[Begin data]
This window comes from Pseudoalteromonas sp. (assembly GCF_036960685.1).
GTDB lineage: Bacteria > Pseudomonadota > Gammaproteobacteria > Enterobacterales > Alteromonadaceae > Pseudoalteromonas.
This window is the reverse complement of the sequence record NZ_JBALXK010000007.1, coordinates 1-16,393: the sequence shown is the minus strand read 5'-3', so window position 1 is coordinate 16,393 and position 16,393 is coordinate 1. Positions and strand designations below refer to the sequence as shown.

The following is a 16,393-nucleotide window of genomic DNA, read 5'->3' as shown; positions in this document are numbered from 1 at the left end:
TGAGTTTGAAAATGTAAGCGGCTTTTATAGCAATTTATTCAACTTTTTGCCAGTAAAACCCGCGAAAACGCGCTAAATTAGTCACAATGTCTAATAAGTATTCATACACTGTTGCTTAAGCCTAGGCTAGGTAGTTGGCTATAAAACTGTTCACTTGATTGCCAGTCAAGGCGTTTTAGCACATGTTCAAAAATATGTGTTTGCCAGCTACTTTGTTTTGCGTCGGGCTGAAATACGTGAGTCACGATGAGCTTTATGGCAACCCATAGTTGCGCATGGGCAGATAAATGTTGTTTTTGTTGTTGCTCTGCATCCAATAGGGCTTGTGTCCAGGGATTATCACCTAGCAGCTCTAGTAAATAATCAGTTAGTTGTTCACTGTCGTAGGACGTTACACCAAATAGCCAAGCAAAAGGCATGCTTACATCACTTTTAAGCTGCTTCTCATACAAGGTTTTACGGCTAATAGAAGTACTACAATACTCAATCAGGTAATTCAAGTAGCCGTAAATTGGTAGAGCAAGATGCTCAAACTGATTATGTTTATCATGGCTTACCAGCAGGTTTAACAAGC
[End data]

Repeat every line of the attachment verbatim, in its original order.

This window comes from Pseudoalteromonas sp. (assembly GCF_036960685.1).
GTDB lineage: Bacteria > Pseudomonadota > Gammaproteobacteria > Enterobacterales > Alteromonadaceae > Pseudoalteromonas.
This window is the reverse complement of the sequence record NZ_JBALXK010000007.1, coordinates 1-16,393: the sequence shown is the minus strand read 5'-3', so window position 1 is coordinate 16,393 and position 16,393 is coordinate 1. Positions and strand designations below refer to the sequence as shown.

The following is a 16,393-nucleotide window of genomic DNA, read 5'->3' as shown; positions in this document are numbered from 1 at the left end:
TGAGTTTGAAAATGTAAGCGGCTTTTATAGCAATTTATTCAACTTTTTGCCAGTAAAACCCGCGAAAACGCGCTAAATTAGTCACAATGTCTAATAAGTATTCATACACTGTTGCTTAAGCCTAGGCTAGGTAGTTGGCTATAAAACTGTTCACTTGATTGCCAGTCAAGGCGTTTTAGCACATGTTCAAAAATATGTGTTTGCCAGCTACTTTGTTTTGCGTCGGGCTGAAATACGTGAGTCACGATGAGCTTTATGGCAACCCATAGTTGCGCATGGGCAGATAAATGTTGTTTTTGTTGTTGCTCTGCATCCAATAGGGCTTGTGTCCAGGGATTATCACCTAGCAGCTCTAGTAAATAATCAGTTAGTTGTTCACTGTCGTAGGACGTTACACCAAATAGCCAAGCAAAAGGCATGCTTACATCACTTTTAAGCTGCTTCTCATACAAGGTTTTACGGCTAATAGAAGTACTACAATACTCAATCAGGTAATTCAAGTAGCCGTAAATTGGTAGAGCAAGATGCTCAAACTGATTATGTTTATCATGGCTTACCAGCAGGTTTAACAAGC